Welcome to Nerdsurance…

…where we do the dirty work to answer your burning questions about insurance. 

Shouldn’t we be writing about bitcoin or something?  Probably, but we’re on a thankless mission to help you figure out why you need insurance (or do you?!), what kind you need, and how much you should be paying.  

Here’s what’s really going on: we love insurance. This is a blog written by insurance nerds (hence the name) that are committed to making insurance a little less terrible. Someday soon we’re going to be starting our own insurance company, but in the meantime we want to help set the record straight on the fundamentals of insurance.  

We’ve got some ideas of topics to cover, but welcome your suggestions / questions! If we don’t know the answer, we’ll figure it out – so get in touch with your questions/ideas and let’s figure this sh** out together.

– Christie (Chief Insurance Nerd)

Ten insurance words you need to know

Insurance is a nightmare, we know. But don’t worry – we’re here to distill some key need-to-knows about insurance for smart, young consumers like yourself.

Insurance is one of the many industries (looking at you, finance!) that invented a whole slew of fancy terms to explain pretty simple stuff. So, before we get into the weeds of translating your policy docs, let’s get some basic vocab down:

  1. Premium: your monthly payment to the insurance company. How it’s calculated is a post for another day, so stay tuned.
  2. Deductible: the amount your insurance company expects you to chip in before they cover your claim.  By making you have some skin in the game, the insurance company is trying to keep you from making excessive or unnecessary claims.  For example, if your deductible on a renters policy is $500, then you are expected to pay the first $500 of any claim out of pocket, meaning you are only going to make a claim for amounts greater than $500.  Often times insurance companies will give you a discount on your monthly premiums in exchange for a higher deductible, make sure you know the trade-offs!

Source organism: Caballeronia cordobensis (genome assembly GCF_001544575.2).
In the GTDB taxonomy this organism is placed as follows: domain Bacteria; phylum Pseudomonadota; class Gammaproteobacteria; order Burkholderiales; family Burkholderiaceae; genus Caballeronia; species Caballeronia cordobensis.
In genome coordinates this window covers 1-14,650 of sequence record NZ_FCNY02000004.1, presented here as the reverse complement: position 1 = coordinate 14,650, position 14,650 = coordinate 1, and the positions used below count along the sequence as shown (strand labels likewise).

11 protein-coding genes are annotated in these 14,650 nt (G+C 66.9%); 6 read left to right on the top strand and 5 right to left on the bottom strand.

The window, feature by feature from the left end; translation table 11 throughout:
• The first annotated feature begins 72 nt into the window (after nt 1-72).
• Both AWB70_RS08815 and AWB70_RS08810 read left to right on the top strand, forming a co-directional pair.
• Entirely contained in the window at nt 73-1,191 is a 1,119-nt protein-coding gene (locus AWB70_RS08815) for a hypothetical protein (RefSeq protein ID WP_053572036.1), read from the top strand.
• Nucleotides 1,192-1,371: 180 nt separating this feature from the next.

3. Appraisal: the estimated value of an insurable item.  It could be done by the insurance company’s appraiser (sketchy…because they’re incentivized to low-ball you when it comes time to make a claim and over-inflate your value when you’re looking to buy insurance), or by a third party (makes more sense, but could cost more).  For example, if you’re looking to get a piece of art insured you will need an appraisal value to determine the amount of coverage you’ll need to purchase.
  4. Actual Cash Value (ACV): what it costs to replace something including depreciation.  That means if you paid $2,000 for an insured laptop 5 years ago, the ACV today will be considerably less than $2,000.  Often times This is different from Replacement Cost Value, and is a sneaky clause that many insurance companies will put in their policies.
  5. Hazard / Peril: a peril is something that will damage an insured item and ultimately cause a loss.  This includes things like floods, fires, falling, dropping your phone. A hazard is the condition that makes the peril likely to happen, so icy conditions after a storm would be a hazard that could lead to a peril like falling.
  6. Claim: when something happens to an item covered by insurance, you submit a claim to request your payment from the insurance company.  Keep in mind that in many cases the claim will be investigated by the insurance company to ensure that it is a true loss that warrants an insurance payout.
  7. Rider: think of riders as add-on coverage to an existing policy. For example, a cheap renters policy will only cover ~$1,000 in personal items – meaning if you wanted that $15,000 engagement ring covered you’re going to need a special rider.
  8. Liability: in insurance land this is a specific type of loss that happens to someone else (other than the insurance policyholder).  Liability coverage is for things like if your dog bit your neighbor and they needed stitches.  Or if you crash your car and do damage to someone else’s property, the liability coverage will pay for the other persons’ losses on your behalf.  This is typically the most expensive type of coverage, since the range of potential losses are huge (and often involve bodily injury).
  9. Exclusion: arguably the most important section of your policy, the exclusions are things that your insurance coverage will not pay for.  In a basic renter’s policy these often include things like water damage (crazy, I know), general neglect, war, and intentional loss.  There are all sorts of loop holes written into this section, so read carefully.
  10. Underwriting: evaluating the likelihood of incurring a loss.  It means different things in other contexts, but in insurance land this is the key process through which they price policies.  It’s often carried out by actuaries that use data science and predictive models to guess how often someone is going to file a claim, and for how much.  They then use that data to price their policies.

There are definitely more words to know, so stay tuned for round 2 of insurance  . Did we miss any key terms? Let us know!